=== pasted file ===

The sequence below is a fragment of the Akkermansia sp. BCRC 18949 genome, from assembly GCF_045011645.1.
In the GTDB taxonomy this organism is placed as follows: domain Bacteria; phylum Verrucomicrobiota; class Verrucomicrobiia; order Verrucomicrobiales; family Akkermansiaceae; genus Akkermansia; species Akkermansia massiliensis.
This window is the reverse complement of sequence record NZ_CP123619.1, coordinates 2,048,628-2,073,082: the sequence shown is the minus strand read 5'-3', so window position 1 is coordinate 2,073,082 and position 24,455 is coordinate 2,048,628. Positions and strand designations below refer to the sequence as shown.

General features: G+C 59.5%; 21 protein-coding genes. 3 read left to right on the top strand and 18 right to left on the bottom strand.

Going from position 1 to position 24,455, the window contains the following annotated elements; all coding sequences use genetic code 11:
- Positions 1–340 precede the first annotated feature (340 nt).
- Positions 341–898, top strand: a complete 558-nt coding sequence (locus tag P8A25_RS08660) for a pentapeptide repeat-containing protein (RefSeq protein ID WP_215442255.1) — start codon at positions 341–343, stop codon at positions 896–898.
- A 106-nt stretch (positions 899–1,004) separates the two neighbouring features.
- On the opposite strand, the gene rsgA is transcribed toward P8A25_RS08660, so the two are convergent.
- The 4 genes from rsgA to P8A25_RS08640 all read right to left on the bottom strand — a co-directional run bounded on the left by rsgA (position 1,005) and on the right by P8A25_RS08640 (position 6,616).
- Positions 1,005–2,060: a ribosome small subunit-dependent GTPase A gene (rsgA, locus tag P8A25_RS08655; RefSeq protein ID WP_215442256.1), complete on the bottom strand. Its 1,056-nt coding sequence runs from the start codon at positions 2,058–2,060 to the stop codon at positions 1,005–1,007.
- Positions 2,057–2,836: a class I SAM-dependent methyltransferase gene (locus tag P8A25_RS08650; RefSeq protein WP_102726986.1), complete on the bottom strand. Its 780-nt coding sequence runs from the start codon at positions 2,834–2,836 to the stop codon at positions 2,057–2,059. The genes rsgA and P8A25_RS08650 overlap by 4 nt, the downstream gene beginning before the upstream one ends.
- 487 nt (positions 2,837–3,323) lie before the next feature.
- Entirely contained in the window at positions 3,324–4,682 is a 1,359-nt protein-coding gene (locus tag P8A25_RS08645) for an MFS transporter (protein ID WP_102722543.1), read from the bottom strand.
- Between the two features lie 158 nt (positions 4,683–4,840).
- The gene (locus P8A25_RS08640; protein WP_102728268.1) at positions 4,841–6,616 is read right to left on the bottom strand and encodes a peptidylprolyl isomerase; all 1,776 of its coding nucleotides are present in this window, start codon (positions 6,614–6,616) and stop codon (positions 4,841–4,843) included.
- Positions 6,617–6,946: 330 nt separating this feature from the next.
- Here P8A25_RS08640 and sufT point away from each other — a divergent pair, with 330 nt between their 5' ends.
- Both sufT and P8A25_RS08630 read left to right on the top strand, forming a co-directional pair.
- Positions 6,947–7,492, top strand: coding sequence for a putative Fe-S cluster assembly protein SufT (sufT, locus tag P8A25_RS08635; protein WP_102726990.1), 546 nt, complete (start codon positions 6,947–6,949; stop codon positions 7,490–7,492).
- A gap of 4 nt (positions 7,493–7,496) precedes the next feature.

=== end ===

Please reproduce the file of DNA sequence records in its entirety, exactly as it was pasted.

The sequence below is a fragment of the Akkermansia sp. BCRC 18949 genome, from assembly GCF_045011645.1.
In the GTDB taxonomy this organism is placed as follows: domain Bacteria; phylum Verrucomicrobiota; class Verrucomicrobiia; order Verrucomicrobiales; family Akkermansiaceae; genus Akkermansia; species Akkermansia massiliensis.
This window is the reverse complement of sequence record NZ_CP123619.1, coordinates 2,048,628-2,073,082: the sequence shown is the minus strand read 5'-3', so window position 1 is coordinate 2,073,082 and position 24,455 is coordinate 2,048,628. Positions and strand designations below refer to the sequence as shown.

General features: G+C 59.5%; 21 protein-coding genes. 3 read left to right on the top strand and 18 right to left on the bottom strand.

Going from position 1 to position 24,455, the window contains the following annotated elements; all coding sequences use genetic code 11:
- Positions 1–340 precede the first annotated feature (340 nt).
- Positions 341–898, top strand: a complete 558-nt coding sequence (locus tag P8A25_RS08660) for a pentapeptide repeat-containing protein (RefSeq protein ID WP_215442255.1) — start codon at positions 341–343, stop codon at positions 896–898.
- A 106-nt stretch (positions 899–1,004) separates the two neighbouring features.
- On the opposite strand, the gene rsgA is transcribed toward P8A25_RS08660, so the two are convergent.
- The 4 genes from rsgA to P8A25_RS08640 all read right to left on the bottom strand — a co-directional run bounded on the left by rsgA (position 1,005) and on the right by P8A25_RS08640 (position 6,616).
- Positions 1,005–2,060: a ribosome small subunit-dependent GTPase A gene (rsgA, locus tag P8A25_RS08655; RefSeq protein ID WP_215442256.1), complete on the bottom strand. Its 1,056-nt coding sequence runs from the start codon at positions 2,058–2,060 to the stop codon at positions 1,005–1,007.
- Positions 2,057–2,836: a class I SAM-dependent methyltransferase gene (locus tag P8A25_RS08650; RefSeq protein WP_102726986.1), complete on the bottom strand. Its 780-nt coding sequence runs from the start codon at positions 2,834–2,836 to the stop codon at positions 2,057–2,059. The genes rsgA and P8A25_RS08650 overlap by 4 nt, the downstream gene beginning before the upstream one ends.
- 487 nt (positions 2,837–3,323) lie before the next feature.
- Entirely contained in the window at positions 3,324–4,682 is a 1,359-nt protein-coding gene (locus tag P8A25_RS08645) for an MFS transporter (protein ID WP_102722543.1), read from the bottom strand.
- Between the two features lie 158 nt (positions 4,683–4,840).
- The gene (locus P8A25_RS08640; protein WP_102728268.1) at positions 4,841–6,616 is read right to left on the bottom strand and encodes a peptidylprolyl isomerase; all 1,776 of its coding nucleotides are present in this window, start codon (positions 6,614–6,616) and stop codon (positions 4,841–4,843) included.
- Positions 6,617–6,946: 330 nt separating this feature from the next.
- Here P8A25_RS08640 and sufT point away from each other — a divergent pair, with 330 nt between their 5' ends.
- Both sufT and P8A25_RS08630 read left to right on the top strand, forming a co-directional pair.
- Positions 6,947–7,492, top strand: coding sequence for a putative Fe-S cluster assembly protein SufT (sufT, locus tag P8A25_RS08635; protein WP_102726990.1), 546 nt, complete (start codon positions 6,947–6,949; stop codon positions 7,490–7,492).
- A gap of 4 nt (positions 7,493–7,496) precedes the next feature.